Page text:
A woman waking up in bed smiling with a gray comforter.
Sleep Health

Can't Get Comfortable in Bed? 23 Tips for Better Sleep

    Last Updated
    August 7, 2023
    min read

    Can’t get comfortable in bed? Poor sleep can leave you tired in the morning, unable to focus on the day ahead. Improving your sleep quality is a sound investment in your physical and mental health.

    Can’t get comfortable in bed? You’re not the only one. In fact, 39% of Americans struggle to fall or stay asleep.

    One of the most common reasons for poor sleep is the mattress you sleep on. A good mattress supports your body, relieves pressure, and helps you get a good night’s sleep. If your bed has become harder to snuggle into, it’s time to get to the underlying cause. Your physical and mental well-being will thank you.

    Follow along to understand why your bed is no longer comfortable and what you can do to change it.

    Six reasons you can’t get comfortable in bed.

    Why Can’t I Get Comfortable in Bed?

    You may suddenly find your bed uncomfortable for various reasons — from issues with your bedroom environment to the mattress itself. Here are some common issues:

    • Bedroom is too bright or loud
    • Old or worn-down mattress that needs to be replaced
    • Pillow doesn’t fit your sleeping needs
    • Mattress or bedding makes you too warm or cool
    • Mattress or bedding needs to be cleaned
    • Partner or pets keep you awake
    • Health conditions that make it difficult to sleep, like pregnancy, restless leg syndrome, or asthma

    Why Your Bed Feels More Comfortable in the Morning

    If your bed feels better and comfier in the morning, this may be due to melatonin, the hormone that regulates our sleep-wake cycles. Our bodies produce melatonin right before and during sleep to promote sleep.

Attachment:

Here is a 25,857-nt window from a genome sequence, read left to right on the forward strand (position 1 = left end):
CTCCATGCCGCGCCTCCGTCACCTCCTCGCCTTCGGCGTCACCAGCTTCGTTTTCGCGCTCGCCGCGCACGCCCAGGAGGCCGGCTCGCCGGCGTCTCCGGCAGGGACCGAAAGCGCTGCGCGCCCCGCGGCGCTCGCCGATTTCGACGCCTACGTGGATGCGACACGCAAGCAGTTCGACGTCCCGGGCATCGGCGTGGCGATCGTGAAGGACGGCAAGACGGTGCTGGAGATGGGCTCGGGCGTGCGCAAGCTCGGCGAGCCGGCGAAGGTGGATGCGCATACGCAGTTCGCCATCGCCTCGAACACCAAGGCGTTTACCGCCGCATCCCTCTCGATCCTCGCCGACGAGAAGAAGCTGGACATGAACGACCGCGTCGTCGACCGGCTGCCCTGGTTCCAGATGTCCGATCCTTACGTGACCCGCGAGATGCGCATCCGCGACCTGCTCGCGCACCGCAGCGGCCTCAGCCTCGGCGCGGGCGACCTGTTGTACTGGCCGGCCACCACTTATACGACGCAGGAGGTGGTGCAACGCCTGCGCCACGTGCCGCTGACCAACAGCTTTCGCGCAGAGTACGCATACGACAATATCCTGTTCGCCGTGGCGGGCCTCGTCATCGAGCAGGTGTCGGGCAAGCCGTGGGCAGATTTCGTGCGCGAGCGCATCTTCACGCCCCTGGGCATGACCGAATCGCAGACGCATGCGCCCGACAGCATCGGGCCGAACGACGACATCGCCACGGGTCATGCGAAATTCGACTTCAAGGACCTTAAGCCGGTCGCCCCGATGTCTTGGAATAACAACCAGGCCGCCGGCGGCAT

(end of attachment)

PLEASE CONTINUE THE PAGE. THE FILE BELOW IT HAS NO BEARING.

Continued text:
As soon as you wake up, your body stops making melatonin. However, melatonin takes time to dissipate, so there are still traces of it in your body in the morning. This is why you feel so relaxed and comfy upon waking and want to stay a little longer in bed.

    23 Tips for Getting Comfortable + Sleepy Before Bed

    There are few things as frustrating as an uncomfortable mattress after a long, exhausting day. If you’re sick of tossing and turning in the hopes of getting comfortable in bed, fall asleep fast with these 23 tips for relaxing at night and creating a sleep-inducing oasis.

    Five ways to make your bed more comfortable with mattress accessories.

    1. Reassess Your Mattress

    If you can’t get comfortable in bed and your mattress is showing signs that it’s on its last leg, it’s time for a new one. Mattress support and comfort layers naturally wear over time, ultimately creating a platform that causes aches and pains — this makes achieving a good night’s rest nearly impossible.

    Mattresses aren’t a one-size-fits-all purchase. Not all beds provide the same level of support, and materials play a significant role in how supportive a mattress can be. Purple’s hybrid mattress and our innovative GelFlex® Grid instantly adapts as you shift positions throughout the night, providing pressure relief exactly where you need it.

    Support is subjective, so be sure to read our guide on how to choose a mattress based on your needs.

    2. Determine What Type of Sleeper You Are

    How you sleep is one of the greatest determinants of what type of mattress will be best for you. Your preferred sleeping position, body weight, and whether your body runs warm or cool at night can all affect how comfortable a mattress will be for you.

    The most common types of sleepers include:

    • Side sleepers 
    • Back sleepers 
    • Stomach sleepers
    • Combination sleepers 

    A stomach sleeper typically requires a medium to firm mattress to prevent their face from sinking too far into the bed. Take a closer look at mattress firmness, often measured on a scale of 1 to 10, in the table below to determine what option might work for you.

                                          Soft Medium Firm
    Firmness Scale


    4-7 8-10


    Cradles your body exactly where you need it

    Feels like a hug

    Balanced mix of soft and firm

    You won’t sink too far into the mattress

    Some give in the mattress

    You feel buoyant as you sleep

    Has the hardest surface

    Tends to be cooler than other mattress types

    Best For

    Side sleepers who need pressure relief

    Combination sleepers

    Sleepers who move frequently throughout the night

    Combination sleepers

    Sleepers who move frequently throughout the night

    3. Invest in a Good Mattress Topper